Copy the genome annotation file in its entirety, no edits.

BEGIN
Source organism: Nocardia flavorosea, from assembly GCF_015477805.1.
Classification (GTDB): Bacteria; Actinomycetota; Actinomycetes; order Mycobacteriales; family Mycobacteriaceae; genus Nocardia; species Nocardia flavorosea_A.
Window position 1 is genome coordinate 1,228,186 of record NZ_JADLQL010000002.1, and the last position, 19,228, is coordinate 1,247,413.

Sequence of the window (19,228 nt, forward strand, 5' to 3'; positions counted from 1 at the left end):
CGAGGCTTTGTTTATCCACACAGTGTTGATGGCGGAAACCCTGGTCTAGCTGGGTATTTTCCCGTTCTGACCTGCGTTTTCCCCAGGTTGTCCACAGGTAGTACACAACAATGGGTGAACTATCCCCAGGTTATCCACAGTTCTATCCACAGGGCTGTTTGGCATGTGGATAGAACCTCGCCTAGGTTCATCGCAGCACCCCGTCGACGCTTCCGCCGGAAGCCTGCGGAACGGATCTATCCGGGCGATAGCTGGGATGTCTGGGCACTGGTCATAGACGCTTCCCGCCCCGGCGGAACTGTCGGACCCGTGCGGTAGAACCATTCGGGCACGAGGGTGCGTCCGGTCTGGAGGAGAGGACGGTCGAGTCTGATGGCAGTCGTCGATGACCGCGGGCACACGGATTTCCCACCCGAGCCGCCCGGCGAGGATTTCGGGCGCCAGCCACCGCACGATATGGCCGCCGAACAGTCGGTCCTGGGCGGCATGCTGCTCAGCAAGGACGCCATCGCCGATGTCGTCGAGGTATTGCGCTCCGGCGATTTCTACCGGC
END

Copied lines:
Source organism: Nocardia flavorosea, from assembly GCF_015477805.1.
Classification (GTDB): Bacteria; Actinomycetota; Actinomycetes; order Mycobacteriales; family Mycobacteriaceae; genus Nocardia; species Nocardia flavorosea_A.
Window position 1 is genome coordinate 1,228,186 of record NZ_JADLQL010000002.1, and the last position, 19,228, is coordinate 1,247,413.

Sequence of the window (19,228 nt, forward strand, 5' to 3'; positions counted from 1 at the left end):
CGAGGCTTTGTTTATCCACACAGTGTTGATGGCGGAAACCCTGGTCTAGCTGGGTATTTTCCCGTTCTGACCTGCGTTTTCCCCAGGTTGTCCACAGGTAGTACACAACAATGGGTGAACTATCCCCAGGTTATCCACAGTTCTATCCACAGGGCTGTTTGGCATGTGGATAGAACCTCGCCTAGGTTCATCGCAGCACCCCGTCGACGCTTCCGCCGGAAGCCTGCGGAACGGATCTATCCGGGCGATAGCTGGGATGTCTGGGCACTGGTCATAGACGCTTCCCGCCCCGGCGGAACTGTCGGACCCGTGCGGTAGAACCATTCGGGCACGAGGGTGCGTCCGGTCTGGAGGAGAGGACGGTCGAGTCTGATGGCAGTCGTCGATGACCGCGGGCACACGGATTTCCCACCCGAGCCGCCCGGCGAGGATTTCGGGCGCCAGCCACCGCACGATATGGCCGCCGAACAGTCGGTCCTGGGCGGCATGCTGCTCAGCAAGGACGCCATCGCCGATGTCGTCGAGGTATTGCGCTCCGGCGATTTCTACCGGC